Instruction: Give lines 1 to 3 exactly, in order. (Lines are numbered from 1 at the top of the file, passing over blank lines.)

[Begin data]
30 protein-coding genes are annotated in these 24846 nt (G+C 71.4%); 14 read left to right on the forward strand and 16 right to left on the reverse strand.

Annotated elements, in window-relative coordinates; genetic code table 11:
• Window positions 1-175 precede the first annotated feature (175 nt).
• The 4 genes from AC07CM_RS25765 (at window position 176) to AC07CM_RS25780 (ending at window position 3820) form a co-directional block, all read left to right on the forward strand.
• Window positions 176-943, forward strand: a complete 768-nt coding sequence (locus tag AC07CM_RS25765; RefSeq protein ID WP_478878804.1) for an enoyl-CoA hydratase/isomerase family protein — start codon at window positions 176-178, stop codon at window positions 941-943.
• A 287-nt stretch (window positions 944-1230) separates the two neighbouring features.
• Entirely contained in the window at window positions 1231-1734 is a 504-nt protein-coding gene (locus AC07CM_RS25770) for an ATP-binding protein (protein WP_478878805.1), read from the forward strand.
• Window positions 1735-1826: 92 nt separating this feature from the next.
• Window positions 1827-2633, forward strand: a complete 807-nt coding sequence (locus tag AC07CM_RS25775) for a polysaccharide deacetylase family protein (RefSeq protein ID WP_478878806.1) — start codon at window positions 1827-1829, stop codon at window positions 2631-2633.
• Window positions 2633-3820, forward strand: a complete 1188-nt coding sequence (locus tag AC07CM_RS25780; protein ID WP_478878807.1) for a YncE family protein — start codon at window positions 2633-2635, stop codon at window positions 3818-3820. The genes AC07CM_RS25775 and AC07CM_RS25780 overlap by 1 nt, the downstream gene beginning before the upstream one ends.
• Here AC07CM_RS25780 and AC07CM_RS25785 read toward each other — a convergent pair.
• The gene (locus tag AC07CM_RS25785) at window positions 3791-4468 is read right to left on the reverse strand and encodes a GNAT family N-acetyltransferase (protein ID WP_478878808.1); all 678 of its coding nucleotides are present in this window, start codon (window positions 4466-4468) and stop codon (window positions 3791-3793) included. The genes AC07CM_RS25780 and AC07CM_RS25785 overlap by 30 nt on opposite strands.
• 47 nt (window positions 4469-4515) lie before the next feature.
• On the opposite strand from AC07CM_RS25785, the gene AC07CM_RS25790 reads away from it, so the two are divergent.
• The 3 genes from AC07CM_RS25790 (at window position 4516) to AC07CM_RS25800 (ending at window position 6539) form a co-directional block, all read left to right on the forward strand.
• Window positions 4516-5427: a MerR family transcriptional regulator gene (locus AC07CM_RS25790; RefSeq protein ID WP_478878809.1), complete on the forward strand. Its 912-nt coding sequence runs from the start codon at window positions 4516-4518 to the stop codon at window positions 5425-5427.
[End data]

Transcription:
30 protein-coding genes are annotated in these 24846 nt (G+C 71.4%); 14 read left to right on the forward strand and 16 right to left on the reverse strand.

Annotated elements, in window-relative coordinates; genetic code table 11:
• Window positions 1-175 precede the first annotated feature (175 nt).